Age structure analysis

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[edit] Introduction

Companies can systematically determine the age composition of their staff by carrying out an age structure analysis. The aim of age structure analysis is to describe the current status within the company as a basis for the implementation of future human resources policy measures to ensure a well-balanced age structure and maintain the work ability and employability of employees in all age groups over the long term, so preserving the company’s competitiveness.

[edit] Situation and facts

Mapping age distributions for key functions and work and activity sectors allows companies to react to future human resources challenges (e.g. by organising the transfer of knowledge, succession planning, recruitment). Examining the age structure of a company as a whole is usually less informative than looking at individual divisions, departments and groups. Measures in various areas (such as vocational training and CET, work organisation and job design, health management) can also be developed on the basis of the results.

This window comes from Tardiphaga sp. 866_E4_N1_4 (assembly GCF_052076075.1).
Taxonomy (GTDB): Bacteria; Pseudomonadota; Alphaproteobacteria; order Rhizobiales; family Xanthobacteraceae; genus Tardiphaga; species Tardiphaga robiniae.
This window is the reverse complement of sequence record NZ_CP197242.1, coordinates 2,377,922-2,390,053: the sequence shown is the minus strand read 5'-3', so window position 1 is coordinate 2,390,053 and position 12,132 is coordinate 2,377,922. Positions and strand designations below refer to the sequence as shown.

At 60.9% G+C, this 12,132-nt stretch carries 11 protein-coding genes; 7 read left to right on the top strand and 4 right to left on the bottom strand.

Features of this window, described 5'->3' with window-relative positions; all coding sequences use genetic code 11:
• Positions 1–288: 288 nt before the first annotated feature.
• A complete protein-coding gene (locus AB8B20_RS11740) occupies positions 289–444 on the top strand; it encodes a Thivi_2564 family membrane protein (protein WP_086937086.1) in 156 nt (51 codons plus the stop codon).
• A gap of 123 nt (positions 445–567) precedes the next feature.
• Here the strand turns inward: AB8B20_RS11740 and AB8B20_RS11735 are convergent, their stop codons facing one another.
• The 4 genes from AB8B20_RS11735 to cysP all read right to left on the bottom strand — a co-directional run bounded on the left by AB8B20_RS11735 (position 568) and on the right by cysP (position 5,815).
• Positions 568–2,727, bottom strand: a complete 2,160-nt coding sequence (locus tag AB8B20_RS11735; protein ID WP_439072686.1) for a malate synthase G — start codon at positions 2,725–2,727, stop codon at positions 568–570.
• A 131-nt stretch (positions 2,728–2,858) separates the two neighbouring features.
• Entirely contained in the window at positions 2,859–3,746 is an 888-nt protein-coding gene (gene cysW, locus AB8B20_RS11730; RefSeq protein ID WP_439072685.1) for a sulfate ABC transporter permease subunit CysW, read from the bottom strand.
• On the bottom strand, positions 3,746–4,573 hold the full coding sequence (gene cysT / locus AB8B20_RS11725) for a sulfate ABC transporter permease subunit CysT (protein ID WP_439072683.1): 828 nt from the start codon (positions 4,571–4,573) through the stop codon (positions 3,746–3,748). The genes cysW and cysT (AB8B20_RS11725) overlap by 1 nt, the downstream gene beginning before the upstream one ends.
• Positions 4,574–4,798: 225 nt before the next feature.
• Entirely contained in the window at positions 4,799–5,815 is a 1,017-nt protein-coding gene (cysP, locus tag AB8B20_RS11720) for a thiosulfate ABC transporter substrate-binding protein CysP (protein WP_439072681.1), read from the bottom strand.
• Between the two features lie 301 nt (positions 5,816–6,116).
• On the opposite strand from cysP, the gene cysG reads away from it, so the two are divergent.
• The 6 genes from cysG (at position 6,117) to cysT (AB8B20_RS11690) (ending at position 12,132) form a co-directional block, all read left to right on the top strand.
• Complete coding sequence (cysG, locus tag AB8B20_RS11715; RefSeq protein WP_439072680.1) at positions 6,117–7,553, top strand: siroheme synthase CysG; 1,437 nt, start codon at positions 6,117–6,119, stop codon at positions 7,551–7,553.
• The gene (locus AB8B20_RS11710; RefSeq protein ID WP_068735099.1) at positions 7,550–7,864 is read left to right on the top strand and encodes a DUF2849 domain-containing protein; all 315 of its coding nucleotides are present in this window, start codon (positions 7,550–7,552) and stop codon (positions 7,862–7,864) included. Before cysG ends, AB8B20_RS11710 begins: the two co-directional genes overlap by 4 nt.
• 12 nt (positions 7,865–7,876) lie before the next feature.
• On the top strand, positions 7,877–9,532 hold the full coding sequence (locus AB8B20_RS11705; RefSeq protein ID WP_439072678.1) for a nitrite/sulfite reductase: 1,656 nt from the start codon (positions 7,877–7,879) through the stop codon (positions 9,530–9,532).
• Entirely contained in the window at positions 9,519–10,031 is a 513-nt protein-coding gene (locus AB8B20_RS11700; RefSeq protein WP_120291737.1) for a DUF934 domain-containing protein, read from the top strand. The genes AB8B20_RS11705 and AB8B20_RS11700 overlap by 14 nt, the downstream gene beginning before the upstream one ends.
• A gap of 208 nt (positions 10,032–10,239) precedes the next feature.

Additional criteria, such as employee engagement in CET, can also be included in an age structure analysis. As well as the age of the employees, other personnel information such as qualifications, role, department, absenteeism, gender and employment status is also gathered. Additional assumptions, relating e.g. to future development of the company or human resources planning (data on staff turnover or recruitment of apprentices) can also be incorporated into the scenarios produced.

Various computer programs can be used to perform an age structure analysis.

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